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A trip to the luthier's

Posted by fiddlepogo on Thursday, August 28, 2008

I had decided that my #2 Knilling, the smelly one, had been out of commission long enough.  A soundpost adjustment of sorts by me had helped- I don't know what I'm doing, but it made the honkiness shift from the A string to the E string.

So I thought it would benefit from a soundpost adjustment by a professional, or maybe even a new soundpost.

The luthier is an hour and a half away...

When I get there, he surprises me:

#1, while I'm using the restroom and he's trying out the fiddle, I realize he's making the fiddle sound really good- could part of the problem be that it's just one of those fiddles that don't sound that good "under the ear"?

The restroom was cool in a funky kind of way- it's also his varnish laboratory!

#2 he makes a very small sound post adjustment- but then decides the bridge is too far back and moves it forward- I had moved it back to get the scale length similar to the other fiddle, but that had evidently moved it to where it was right on the soundpost.

#3 he didn't think a soundpost change was necessary

#4 he didn't think the open end block seam was important.

#5 he felt the instrument had probably "closed up" and needed to be played more to open it.

#6. He didn't charge me anything!

I was all up for getting SOMETHING major done to the fiddle, and this was anticlimactic- no bows in my price range that I didn't already have, no tall chin rests, no shoulder rests that I didn't already have.

I did get to hold one of his $18,000 fiddles (beautiful!) but I didn't play it.

He was showing me something about it, but I forget now what it was!

Oh yeah, he was showing me the chinrest, we were discussing how chinrests do take a hit on any instrument's sound, and it would be optimal if I could play without one, or I should experiment with different styles and woods.  He pointed out 3 that had the height I wanted, the Flesch, the Vermeer, and the Strobel.

Anyway last night I was trying the fiddle and while I felt it sounded a bit better, it was still nasal compared to the other one.

And my wife liked the newer one better, said this one was "sharper", meaning I think, more edgey.

Today, I tried it again.

I took some more socking off of the strings, moved the bass foot an eensy weensy bit back (it was just a little farther forward than the treble side), and put a medium Precision E string on instead of the Light that came with the light set, and lo an behold, I'm now getting more volume, especially from the E, and a slightly more open sound, and I think that if I just keep playing it, it'll open up some more.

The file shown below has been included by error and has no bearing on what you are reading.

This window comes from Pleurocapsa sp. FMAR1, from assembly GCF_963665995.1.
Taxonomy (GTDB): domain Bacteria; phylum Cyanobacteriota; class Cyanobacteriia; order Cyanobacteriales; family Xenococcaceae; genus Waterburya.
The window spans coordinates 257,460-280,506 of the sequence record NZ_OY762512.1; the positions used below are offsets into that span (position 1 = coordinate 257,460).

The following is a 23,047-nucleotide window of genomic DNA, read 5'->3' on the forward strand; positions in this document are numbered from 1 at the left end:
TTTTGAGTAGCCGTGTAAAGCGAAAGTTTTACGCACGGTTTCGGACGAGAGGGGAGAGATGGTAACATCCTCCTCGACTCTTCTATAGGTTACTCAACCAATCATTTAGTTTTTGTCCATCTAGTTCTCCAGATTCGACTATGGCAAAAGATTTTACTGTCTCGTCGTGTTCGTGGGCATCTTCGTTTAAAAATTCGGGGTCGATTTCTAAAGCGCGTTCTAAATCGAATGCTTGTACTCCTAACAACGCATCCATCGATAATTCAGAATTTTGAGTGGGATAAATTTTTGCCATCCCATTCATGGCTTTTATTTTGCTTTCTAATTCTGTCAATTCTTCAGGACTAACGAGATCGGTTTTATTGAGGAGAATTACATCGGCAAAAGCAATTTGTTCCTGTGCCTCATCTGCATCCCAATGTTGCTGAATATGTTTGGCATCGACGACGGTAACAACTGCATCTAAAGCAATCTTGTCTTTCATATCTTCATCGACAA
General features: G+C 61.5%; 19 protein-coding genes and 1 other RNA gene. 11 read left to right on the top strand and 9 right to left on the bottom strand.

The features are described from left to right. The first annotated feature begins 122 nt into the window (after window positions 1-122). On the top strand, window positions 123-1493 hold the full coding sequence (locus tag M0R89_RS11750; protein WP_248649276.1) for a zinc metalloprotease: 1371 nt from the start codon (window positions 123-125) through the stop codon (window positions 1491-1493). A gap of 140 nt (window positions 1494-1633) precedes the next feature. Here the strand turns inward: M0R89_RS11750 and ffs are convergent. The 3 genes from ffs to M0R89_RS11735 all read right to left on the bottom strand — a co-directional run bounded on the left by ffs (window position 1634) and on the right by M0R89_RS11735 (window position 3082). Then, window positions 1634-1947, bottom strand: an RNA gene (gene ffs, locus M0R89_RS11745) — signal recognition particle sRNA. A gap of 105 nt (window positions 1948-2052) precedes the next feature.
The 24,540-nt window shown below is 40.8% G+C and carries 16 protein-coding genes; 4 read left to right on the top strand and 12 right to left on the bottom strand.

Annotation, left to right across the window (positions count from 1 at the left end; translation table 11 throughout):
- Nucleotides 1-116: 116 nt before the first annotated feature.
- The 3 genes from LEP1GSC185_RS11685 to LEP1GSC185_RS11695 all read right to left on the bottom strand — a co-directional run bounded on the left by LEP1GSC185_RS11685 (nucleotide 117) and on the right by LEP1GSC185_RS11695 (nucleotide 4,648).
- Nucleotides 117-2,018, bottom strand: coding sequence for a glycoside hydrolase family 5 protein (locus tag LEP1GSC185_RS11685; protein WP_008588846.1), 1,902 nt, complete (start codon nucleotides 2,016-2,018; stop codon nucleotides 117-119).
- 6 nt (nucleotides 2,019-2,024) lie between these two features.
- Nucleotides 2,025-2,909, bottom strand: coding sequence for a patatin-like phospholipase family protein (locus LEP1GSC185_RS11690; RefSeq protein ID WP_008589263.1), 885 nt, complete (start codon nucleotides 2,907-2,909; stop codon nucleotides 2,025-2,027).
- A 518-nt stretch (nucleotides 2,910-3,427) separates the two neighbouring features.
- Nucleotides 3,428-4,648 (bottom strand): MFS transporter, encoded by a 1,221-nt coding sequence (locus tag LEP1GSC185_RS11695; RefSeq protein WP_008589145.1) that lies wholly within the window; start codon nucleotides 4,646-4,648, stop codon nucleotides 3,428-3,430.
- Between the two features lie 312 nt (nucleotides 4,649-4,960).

I just recorded it and it sounded surprisingly good, with only a hint of nasality, making me think that part of it IS the "under the ear" sound exaggerating something that's not excessive in the overall sound.

Last night, even after he had tightened the chinrest, I noticed it still tended to migrate forward, and when it did, it didn't sound good.

I had put a Guarneri chinrest on it almost a year ago, and I'm thinking this fiddle doesn't like having the pressure on the treble side of the end block.

So I'm thinking it won't be a Flesch that I get, but possibly a Vermeer, or a Hamburg or Hollywood style chinrest that looks very similar.

I think I'll get two, one boxwood and one ebony, and see which wood sounds better with which fiddle- should be a fun experiment-

I like experiments!

Can you tell???

4 comments on “A trip to the luthier's”

foxfireguitar Says:
Thursday, August 28, 2008 @10:40:23 PM

complicateder and complicateder. but well worth the read. I came to your site because I wanted to thank you for your discussion a few hours/days ago with the newcomer about sticking with the playing. Your explaination about the inverse nature of bow pressure to speed of bow producing squawk.....I will get right on that learning curve tommorow when everyone is gone or awake at least. Will study to virtue of chin rests vs. no chin rest and makes or style on that same hopeful morrow. 1:40 am here just plain too dumb to go to bed.

bj Says:
Friday, August 29, 2008 @4:46:40 AM

LOL! Yeah, had a similar experience with my little french fiddle, expecting a neck reset and coming away with a simple soundpost adjustment, with my luthier grinning ear to ear at the tone the whole time.

I find the chinrest thing interesting. The guarneri was an awful height/shape for me, but the dresdens I've been using don't have quite enough over the middle and my chin tends to sit just slightly to the bass side over the button. So I've been clamping those dresdens as close to the tailpiece as I can get it, but yes, there is sometimes a difference in the sound if my chin is clamped down harder than normal. Maybe I have to revisit chinrest shapes and heights and find something better.

robinja Says:
Friday, August 29, 2008 @10:16:03 AM

I'm sure I've read a post from you before, but do you use a shoulder rest? I'm just curious, because I hate playing with one, and I am continually on the hunt for the highest chinrest possible, because I do have a long neck. I found a great one in a box at my local fiddle shop (which they gladly gave me.) My hubby says that he will make one for me for my other fiddle to match, but I have to stop playing it long enough!

leather Britches Says:
Saturday, August 30, 2008 @8:41:22 PM

It is always nice to pay less then you expected. Glad the fiddle is working out for you.
I have not been playing long and I always try to use a chin rest and I never can get comfortable with
it, I did notice when I have it on it dampens the sound of the fiddle.

I am now going to listen to your Tommy Jarrel medley that you posted.

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